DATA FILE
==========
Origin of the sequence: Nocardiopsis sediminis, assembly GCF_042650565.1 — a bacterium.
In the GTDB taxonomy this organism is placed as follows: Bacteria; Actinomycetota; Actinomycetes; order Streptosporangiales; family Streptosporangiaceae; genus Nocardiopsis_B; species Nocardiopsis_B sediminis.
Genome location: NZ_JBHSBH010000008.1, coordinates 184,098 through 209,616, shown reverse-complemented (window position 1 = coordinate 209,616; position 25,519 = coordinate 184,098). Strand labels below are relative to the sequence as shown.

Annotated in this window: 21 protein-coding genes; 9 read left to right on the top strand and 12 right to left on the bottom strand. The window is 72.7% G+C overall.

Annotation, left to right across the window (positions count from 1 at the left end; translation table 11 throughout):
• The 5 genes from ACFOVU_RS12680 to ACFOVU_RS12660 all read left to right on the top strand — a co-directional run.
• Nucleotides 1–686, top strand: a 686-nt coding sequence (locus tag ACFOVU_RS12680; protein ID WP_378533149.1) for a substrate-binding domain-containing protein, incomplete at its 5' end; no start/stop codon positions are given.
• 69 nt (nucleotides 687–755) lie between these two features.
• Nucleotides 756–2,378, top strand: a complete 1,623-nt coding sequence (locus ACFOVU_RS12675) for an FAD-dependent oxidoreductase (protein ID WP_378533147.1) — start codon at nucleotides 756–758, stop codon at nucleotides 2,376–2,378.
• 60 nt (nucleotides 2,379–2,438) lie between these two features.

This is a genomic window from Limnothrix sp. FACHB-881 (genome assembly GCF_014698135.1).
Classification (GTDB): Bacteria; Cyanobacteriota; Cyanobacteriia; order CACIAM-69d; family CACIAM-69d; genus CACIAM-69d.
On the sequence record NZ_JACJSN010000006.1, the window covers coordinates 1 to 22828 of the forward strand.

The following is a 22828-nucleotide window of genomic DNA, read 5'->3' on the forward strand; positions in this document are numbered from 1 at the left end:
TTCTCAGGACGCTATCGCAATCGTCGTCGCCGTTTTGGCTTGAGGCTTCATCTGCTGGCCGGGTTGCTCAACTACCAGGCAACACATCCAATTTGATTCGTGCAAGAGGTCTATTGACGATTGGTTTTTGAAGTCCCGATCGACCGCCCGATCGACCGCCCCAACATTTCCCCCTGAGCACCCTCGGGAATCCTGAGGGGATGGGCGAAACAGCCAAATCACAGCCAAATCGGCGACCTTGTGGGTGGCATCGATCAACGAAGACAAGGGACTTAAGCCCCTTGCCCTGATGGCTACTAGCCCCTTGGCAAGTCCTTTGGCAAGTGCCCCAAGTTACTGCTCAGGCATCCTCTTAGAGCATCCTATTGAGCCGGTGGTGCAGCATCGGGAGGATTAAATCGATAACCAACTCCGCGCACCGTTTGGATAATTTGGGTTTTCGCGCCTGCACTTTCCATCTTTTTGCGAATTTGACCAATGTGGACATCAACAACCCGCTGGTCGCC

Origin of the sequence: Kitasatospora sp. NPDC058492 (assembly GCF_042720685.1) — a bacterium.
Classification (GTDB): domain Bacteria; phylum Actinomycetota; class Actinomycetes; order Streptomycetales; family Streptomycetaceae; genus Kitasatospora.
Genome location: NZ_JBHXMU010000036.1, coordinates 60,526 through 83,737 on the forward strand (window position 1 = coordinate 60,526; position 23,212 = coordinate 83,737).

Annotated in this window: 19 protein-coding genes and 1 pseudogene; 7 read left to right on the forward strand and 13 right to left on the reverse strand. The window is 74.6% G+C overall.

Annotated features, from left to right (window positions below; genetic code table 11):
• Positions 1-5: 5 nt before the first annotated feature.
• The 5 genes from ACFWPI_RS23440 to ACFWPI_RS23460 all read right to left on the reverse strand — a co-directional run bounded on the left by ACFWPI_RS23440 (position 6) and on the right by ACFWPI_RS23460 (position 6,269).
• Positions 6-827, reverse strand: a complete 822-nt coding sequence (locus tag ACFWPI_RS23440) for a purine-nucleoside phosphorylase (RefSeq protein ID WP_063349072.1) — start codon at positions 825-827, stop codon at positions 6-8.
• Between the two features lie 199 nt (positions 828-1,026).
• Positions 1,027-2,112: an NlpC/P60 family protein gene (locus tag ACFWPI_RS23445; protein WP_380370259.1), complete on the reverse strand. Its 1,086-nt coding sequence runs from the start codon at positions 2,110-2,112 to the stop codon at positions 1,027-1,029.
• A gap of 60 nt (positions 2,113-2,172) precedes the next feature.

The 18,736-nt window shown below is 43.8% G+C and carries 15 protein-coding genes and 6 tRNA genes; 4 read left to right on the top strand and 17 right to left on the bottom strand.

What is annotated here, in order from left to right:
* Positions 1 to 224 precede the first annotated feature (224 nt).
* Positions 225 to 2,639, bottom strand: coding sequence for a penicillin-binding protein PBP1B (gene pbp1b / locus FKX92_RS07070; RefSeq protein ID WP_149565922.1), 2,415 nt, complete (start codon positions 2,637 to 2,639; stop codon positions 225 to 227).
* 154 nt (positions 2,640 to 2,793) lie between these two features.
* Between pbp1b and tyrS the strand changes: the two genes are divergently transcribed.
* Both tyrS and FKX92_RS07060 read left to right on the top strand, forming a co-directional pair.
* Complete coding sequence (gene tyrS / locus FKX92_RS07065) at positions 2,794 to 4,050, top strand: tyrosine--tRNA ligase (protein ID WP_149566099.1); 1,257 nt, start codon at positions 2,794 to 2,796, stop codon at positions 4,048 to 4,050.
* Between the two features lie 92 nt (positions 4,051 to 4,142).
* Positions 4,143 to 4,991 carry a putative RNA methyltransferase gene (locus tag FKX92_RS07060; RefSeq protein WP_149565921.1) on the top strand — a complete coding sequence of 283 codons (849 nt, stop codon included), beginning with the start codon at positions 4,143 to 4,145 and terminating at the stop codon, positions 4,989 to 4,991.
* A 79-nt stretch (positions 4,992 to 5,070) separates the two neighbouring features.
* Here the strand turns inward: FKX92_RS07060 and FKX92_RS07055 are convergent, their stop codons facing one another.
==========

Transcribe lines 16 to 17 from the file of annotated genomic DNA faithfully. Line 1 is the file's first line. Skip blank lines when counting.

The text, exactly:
Origin of the sequence: Kitasatospora sp. NPDC058492 (assembly GCF_042720685.1) — a bacterium.
Classification (GTDB): domain Bacteria; phylum Actinomycetota; class Actinomycetes; order Streptomycetales; family Streptomycetaceae; genus Kitasatospora.